Following the launch of the Samsung Galaxy S4, the phone that made motion and gesture controls mainstream, we're seeing new phones from Indian handset manufacturers that offer similar features.
Lava was among the first ones to launch a phone with gesture control, with the Iris 504Q. While we've seen some gesture controls including flip to mute and auto-dial the number on the screen when the phone is brought closer to the face, the Lava Iris 504Q also responds to hand gestures without the need to touch the phone's screen.
With hardware specifications evolving to a level where there's little or no scope to scale up, at least in the phones' current price segments, the focus is now on adding value to existing products.
While some consider these extra features gimmicky, a number of people might choose phones that include these over other phones, just because they're curious about them. Also, a large number of people want their phone to be different from the ones owned by people in their peer group and like to flaunt the 'never before seen' features, even though they might not use them in their day to day life.
Gestures or no gestures, we're seeing budget Android phones evolve, bringing better displays, good performance and a refined feature-set to the segment. So how does the Lava Iris 504Q measure up when we consider all of these? We try to find out in our review.
The Lava Iris 504Q looks like any other rectangular shaped slab from a distance. However, when you hold the phone, you'll notice that it's a well-made device, with a balanced weight to dimensions ratio. For a phone in this segment, the Iris 504Q looks more refined than its counterparts. It definitely looks more like a smartphone and not like a phablet.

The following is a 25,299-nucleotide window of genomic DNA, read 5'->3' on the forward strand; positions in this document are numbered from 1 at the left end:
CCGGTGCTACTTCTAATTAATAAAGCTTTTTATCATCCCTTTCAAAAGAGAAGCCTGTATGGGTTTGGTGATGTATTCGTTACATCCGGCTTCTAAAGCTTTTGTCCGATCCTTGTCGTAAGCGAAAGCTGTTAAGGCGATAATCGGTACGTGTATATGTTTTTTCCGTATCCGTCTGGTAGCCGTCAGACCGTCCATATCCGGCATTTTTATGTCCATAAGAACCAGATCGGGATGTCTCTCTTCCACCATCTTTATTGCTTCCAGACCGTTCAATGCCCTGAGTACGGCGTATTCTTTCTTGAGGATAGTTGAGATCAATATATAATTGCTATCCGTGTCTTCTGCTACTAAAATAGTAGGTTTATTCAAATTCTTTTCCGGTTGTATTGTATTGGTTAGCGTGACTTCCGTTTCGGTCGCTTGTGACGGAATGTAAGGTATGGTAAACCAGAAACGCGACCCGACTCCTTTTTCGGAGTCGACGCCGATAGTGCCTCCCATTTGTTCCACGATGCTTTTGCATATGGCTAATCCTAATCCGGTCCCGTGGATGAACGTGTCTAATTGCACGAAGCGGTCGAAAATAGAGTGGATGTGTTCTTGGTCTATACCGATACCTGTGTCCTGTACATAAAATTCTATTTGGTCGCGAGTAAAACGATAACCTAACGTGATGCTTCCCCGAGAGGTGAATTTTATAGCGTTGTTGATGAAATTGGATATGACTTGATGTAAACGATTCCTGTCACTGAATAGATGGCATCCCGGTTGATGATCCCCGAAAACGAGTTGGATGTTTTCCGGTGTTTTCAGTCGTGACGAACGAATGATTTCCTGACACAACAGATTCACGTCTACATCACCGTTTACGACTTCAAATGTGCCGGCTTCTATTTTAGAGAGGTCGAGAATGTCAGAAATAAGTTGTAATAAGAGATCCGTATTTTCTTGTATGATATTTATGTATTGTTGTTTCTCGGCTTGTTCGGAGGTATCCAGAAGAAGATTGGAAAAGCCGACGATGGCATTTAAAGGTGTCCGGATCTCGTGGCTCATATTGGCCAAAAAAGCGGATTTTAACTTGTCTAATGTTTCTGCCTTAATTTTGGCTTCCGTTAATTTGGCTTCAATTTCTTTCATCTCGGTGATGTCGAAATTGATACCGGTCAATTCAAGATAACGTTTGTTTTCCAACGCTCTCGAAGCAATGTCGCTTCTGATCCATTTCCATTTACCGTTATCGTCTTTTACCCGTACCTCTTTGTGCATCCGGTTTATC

The front panel, made of glass, is dominated by the phone's 720p 5-inch display. Capacitive buttons for Menu, Home and Back controls are located just below the display, while the sensor array and the 2-megapixel front facing camera sit above it, with the earpiece grill which is placed on the top.
The Power/ Screen lock button is located at the right hand side, while the Volume rocker keys sit at the left hand side. The keys are made of plastic, offer good tactile feedback, and are easy to reach.
The 3.5mm headset jack and the Micro-USB port are located at the top of the phone, while there's just a microphone at the bottom edge. A metal finish frame separates the front and the back panels.
The back features a removable cover that's made of plastic but sports a soft rubberised finish facilitating easy grip. The 8-megapixel-camera lens and the LED flash are located towards the upper half, while a small speaker outlet is placed towards the bottom. There's minimalist Lava branding at the back.
The back cover hides the battery compartment, above which you'll find two SIM card slots and a microSD card slot.
The Lava Iris 504Q comes with a 5-inch IPS HD screen that has a resolution of 720x1280 pixels and pixel density of 294ppi, which is pretty good, and graphics and text appear sharp. The viewing angles looked good, however, we found the screen brightness of the phone to be on the lower side affecting the outdoor visibility.
The screen is not very reflective, though. Videos and pictures looked good on the phone making it suitable for viewing multimedia content. Touch sensitivity of the panel was also good.
The phone features an 8-megapixel autofocus shooter that takes good quality images in daylight. However, we observed that pictures taken in low-light conditions did not come out that well. Also, at times colour reproduction was not that accurate with the pictures coming out a little oversaturated. Pictures taken indoors with less light were also a bit grainy.